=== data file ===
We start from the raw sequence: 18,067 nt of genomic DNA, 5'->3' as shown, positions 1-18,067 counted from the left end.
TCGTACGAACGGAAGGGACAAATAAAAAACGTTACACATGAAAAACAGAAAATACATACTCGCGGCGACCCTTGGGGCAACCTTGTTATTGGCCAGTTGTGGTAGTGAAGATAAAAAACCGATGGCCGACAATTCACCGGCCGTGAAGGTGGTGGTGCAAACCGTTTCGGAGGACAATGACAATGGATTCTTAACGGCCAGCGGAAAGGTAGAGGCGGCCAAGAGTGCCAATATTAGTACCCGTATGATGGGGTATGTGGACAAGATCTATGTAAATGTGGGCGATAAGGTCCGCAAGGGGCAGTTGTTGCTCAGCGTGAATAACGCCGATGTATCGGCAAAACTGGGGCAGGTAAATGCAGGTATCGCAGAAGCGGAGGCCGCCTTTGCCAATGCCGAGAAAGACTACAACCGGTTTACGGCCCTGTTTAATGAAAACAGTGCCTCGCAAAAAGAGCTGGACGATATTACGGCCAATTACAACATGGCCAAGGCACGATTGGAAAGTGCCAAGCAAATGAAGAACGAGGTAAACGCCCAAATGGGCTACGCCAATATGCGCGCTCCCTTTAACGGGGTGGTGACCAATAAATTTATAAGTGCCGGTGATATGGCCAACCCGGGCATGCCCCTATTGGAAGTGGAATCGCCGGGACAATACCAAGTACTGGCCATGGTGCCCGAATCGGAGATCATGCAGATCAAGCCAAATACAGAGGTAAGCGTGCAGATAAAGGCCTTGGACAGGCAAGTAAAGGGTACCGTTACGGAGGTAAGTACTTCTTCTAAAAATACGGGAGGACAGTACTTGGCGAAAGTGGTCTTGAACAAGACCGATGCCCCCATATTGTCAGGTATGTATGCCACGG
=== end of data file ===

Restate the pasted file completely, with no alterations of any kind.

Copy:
We start from the raw sequence: 18,067 nt of genomic DNA, 5'->3' as shown, positions 1-18,067 counted from the left end.
TCGTACGAACGGAAGGGACAAATAAAAAACGTTACACATGAAAAACAGAAAATACATACTCGCGGCGACCCTTGGGGCAACCTTGTTATTGGCCAGTTGTGGTAGTGAAGATAAAAAACCGATGGCCGACAATTCACCGGCCGTGAAGGTGGTGGTGCAAACCGTTTCGGAGGACAATGACAATGGATTCTTAACGGCCAGCGGAAAGGTAGAGGCGGCCAAGAGTGCCAATATTAGTACCCGTATGATGGGGTATGTGGACAAGATCTATGTAAATGTGGGCGATAAGGTCCGCAAGGGGCAGTTGTTGCTCAGCGTGAATAACGCCGATGTATCGGCAAAACTGGGGCAGGTAAATGCAGGTATCGCAGAAGCGGAGGCCGCCTTTGCCAATGCCGAGAAAGACTACAACCGGTTTACGGCCCTGTTTAATGAAAACAGTGCCTCGCAAAAAGAGCTGGACGATATTACGGCCAATTACAACATGGCCAAGGCACGATTGGAAAGTGCCAAGCAAATGAAGAACGAGGTAAACGCCCAAATGGGCTACGCCAATATGCGCGCTCCCTTTAACGGGGTGGTGACCAATAAATTTATAAGTGCCGGTGATATGGCCAACCCGGGCATGCCCCTATTGGAAGTGGAATCGCCGGGACAATACCAAGTACTGGCCATGGTGCCCGAATCGGAGATCATGCAGATCAAGCCAAATACAGAGGTAAGCGTGCAGATAAAGGCCTTGGACAGGCAAGTAAAGGGTACCGTTACGGAGGTAAGTACTTCTTCTAAAAATACGGGAGGACAGTACTTGGCGAAAGTGGTCTTGAACAAGACCGATGCCCCCATATTGTCAGGTATGTATGCCACGG